# Subtracting Two same asymptotic values

I am dealing with two values $$a$$ and $$b$$ such that they grow at the same asymptotic rate, i.e., $$O(\frac{1}{\sqrt{N}})$$. I want to achieve a reasonable bound for the difference $$a - b$$. When I go into the fundamentals in terms of $$c_1, c_2$$, I run into multiple issues. The difference be $$(c_1 - c_2)\frac{1}{\sqrt{N}}$$. Here we can cases for which this function becomes negative, thus defining it as $$O(1)$$. Or if it is positive, then it will be $$O(\frac{1}{\sqrt{N}})$$.

I know that when dealing with differences, asymptotic bounds of the form $$O$$ do not work very well since they talk about $$\exists c$$. I want to get some insights on how to proceed, am I recommended to switch to a different form of bound, perhaps $$o$$ bound?

• If you only know that $|a| \le \frac{c_1}{\sqrt{N}}$ and $|b| \le \frac{c_2}{\sqrt{N}}$, the best you can say in general is $a - b = O\left(\frac{1}{\sqrt{N}}\right)$. Jul 26 at 9:40
• @Gribouillis may you please refer me to any form of bounds that would be useful in coming up with a better bound for their difference Jul 26 at 11:13
• As @Gribouillis says, given only the information you have provided, the best thing you can say in general is $a-b \in O\left(\frac{1}{\sqrt{N}}\right)$. But if you know/have access to more specifics you might be able to say more. This might be helpful: stackoverflow.com/a/1364582 Jul 26 at 14:50

I make an example: if $$a=\frac{2}{\sqrt{n}}$$ and $$b=\frac{1}{\sqrt{n}}$$, then both are $$O(\frac{1}{\sqrt{n}})$$ and $$a-b=\frac{1}{\sqrt{n}}=O(\frac{1}{\sqrt{n}})= \Theta (\frac{1}{\sqrt{n}})$$. If instead $$a=b=\frac{1}{\sqrt{n}}$$, then we have $$a-b=0=O(1)$$.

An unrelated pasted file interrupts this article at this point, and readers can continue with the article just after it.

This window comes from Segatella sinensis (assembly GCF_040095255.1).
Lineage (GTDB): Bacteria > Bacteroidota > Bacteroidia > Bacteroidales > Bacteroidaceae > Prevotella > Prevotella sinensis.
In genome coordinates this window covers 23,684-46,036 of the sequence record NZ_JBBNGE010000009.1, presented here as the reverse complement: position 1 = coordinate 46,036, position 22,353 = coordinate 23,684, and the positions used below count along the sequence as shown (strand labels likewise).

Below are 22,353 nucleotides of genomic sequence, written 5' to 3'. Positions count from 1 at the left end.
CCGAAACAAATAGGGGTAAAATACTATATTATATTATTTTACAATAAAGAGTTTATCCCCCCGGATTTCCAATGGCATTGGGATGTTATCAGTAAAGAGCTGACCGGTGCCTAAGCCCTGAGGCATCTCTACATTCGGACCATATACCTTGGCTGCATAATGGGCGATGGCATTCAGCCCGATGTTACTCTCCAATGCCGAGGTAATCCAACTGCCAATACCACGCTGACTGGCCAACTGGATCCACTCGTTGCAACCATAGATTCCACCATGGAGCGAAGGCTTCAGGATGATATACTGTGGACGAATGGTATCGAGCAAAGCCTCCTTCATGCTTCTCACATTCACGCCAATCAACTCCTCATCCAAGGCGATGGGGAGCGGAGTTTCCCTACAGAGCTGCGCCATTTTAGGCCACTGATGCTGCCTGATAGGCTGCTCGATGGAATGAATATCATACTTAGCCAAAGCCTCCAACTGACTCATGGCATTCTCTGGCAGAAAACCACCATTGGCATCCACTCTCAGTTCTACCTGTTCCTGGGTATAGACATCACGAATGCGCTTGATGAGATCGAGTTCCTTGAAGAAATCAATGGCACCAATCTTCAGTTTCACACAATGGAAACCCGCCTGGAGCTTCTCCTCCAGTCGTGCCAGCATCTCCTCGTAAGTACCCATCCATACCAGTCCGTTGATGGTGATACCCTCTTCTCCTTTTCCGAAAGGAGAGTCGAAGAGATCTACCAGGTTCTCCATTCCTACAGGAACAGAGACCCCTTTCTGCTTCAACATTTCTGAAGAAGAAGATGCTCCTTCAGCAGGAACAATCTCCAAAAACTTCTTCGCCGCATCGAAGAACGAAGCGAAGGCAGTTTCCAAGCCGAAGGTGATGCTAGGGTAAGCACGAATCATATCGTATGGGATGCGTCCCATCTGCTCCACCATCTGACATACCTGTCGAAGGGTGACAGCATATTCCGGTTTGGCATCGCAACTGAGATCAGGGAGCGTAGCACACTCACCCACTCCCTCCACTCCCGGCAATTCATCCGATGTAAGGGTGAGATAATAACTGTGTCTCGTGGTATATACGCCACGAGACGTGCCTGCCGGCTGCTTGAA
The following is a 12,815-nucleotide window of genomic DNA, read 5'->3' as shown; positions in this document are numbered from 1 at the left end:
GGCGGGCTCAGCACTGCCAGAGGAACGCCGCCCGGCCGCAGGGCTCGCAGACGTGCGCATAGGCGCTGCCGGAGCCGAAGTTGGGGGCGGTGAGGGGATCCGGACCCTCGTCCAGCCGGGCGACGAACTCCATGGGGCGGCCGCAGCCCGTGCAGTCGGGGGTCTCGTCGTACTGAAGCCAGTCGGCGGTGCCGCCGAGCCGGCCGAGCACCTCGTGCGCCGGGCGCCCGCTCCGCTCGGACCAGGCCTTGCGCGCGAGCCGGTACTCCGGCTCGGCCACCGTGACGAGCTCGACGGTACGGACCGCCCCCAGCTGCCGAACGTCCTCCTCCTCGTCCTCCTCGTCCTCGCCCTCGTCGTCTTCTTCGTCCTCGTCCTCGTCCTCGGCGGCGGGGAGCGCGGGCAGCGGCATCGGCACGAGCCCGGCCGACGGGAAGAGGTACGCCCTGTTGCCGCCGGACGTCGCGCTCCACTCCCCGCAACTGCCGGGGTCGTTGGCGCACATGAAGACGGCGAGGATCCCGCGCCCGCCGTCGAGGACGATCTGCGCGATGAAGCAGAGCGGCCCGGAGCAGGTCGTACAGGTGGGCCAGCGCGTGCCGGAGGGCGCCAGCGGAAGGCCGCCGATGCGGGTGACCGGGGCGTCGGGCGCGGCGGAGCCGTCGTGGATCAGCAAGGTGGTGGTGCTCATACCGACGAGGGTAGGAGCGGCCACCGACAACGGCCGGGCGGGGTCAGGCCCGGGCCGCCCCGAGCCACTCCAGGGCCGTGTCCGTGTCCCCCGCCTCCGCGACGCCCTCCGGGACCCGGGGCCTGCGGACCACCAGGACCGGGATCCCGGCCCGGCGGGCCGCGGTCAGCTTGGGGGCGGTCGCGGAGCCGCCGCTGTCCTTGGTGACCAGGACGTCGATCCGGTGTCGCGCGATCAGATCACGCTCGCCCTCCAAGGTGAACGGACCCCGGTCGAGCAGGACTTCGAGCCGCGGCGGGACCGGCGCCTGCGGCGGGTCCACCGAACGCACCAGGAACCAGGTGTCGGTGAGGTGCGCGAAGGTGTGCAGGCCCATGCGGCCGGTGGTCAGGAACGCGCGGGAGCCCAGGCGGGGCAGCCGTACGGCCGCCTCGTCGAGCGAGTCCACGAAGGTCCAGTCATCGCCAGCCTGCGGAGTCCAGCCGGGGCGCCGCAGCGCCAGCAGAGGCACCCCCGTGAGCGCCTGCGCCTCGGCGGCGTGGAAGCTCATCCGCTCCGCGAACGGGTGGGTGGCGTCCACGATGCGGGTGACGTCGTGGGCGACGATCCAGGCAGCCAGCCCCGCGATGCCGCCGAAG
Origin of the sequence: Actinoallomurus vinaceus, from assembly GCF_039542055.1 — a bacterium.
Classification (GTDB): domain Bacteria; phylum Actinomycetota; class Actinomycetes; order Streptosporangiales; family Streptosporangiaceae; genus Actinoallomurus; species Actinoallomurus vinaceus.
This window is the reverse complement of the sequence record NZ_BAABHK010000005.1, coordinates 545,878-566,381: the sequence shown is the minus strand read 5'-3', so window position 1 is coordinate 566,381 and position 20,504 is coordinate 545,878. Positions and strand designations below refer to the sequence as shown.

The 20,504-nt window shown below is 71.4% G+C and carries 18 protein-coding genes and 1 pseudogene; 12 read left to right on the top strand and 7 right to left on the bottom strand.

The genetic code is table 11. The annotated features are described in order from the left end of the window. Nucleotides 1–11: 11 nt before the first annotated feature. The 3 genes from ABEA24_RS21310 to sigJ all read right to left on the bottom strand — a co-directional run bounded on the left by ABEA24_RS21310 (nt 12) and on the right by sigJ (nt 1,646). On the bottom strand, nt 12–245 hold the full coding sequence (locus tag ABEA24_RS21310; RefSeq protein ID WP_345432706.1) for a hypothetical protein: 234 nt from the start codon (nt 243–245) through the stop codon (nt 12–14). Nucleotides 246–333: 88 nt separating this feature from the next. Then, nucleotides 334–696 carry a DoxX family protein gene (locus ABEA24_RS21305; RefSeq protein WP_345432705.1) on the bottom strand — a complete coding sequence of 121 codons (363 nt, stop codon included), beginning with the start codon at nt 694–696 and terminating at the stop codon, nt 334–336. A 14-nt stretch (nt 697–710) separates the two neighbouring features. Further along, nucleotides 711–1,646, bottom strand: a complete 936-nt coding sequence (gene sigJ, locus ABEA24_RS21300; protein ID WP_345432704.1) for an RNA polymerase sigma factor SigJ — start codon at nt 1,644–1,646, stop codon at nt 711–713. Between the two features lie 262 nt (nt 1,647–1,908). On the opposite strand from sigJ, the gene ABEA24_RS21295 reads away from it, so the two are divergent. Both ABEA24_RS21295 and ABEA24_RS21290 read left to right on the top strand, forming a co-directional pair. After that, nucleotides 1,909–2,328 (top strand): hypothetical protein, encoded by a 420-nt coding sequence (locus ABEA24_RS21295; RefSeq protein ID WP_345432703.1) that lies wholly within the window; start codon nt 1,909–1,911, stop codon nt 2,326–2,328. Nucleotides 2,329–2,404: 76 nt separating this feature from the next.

As you can see, without further information on $$a$$ and $$b$$, the only thing we can say is that $$a-b=O(\frac{1}{\sqrt{n}})$$.

The fact is that, without further information about $$a$$ and $$b$$, you can't know the constants $$c_1$$ and $$c_2$$ (nor the lower order terms).

Why do you want to subtract terms in big-O notation? Is this operation well-defined? Think about it

• Knowing the constants won't necessarily help.
– user16034
Jul 28 at 8:45

If $$a(n),b(n)=O(g(n))$$ then without more information, all you can say is $$a(n)-b(n)=O(g(n))$$, even if the asymptotic constants are the same and are tight.

Even worse, if $$a(n),b(n)=\Theta(g(n))$$ then without more information, all you can say is $$a(n)-b(n)=O(g(n))$$, even if the respective tightest upper and lower asymptotic constants are the same!

Example: $$H_n$$ ($$n^{\text{th}}$$ harmonic number), $$\lg(n)$$ (base $$2$$ logarithm) and $$\log(n)+\gamma$$ (Mascheroni's constant) are all three $$\Theta(\log(n))$$.

Then $$H_n-\lg(n)=\Theta(\log(n))$$, $$H_n-\log(n)=\Theta(1)$$, and $$H_n-(\log(n)+\gamma)=\Theta(n^{-2})$$. All these differences are $$O(\log(n))$$.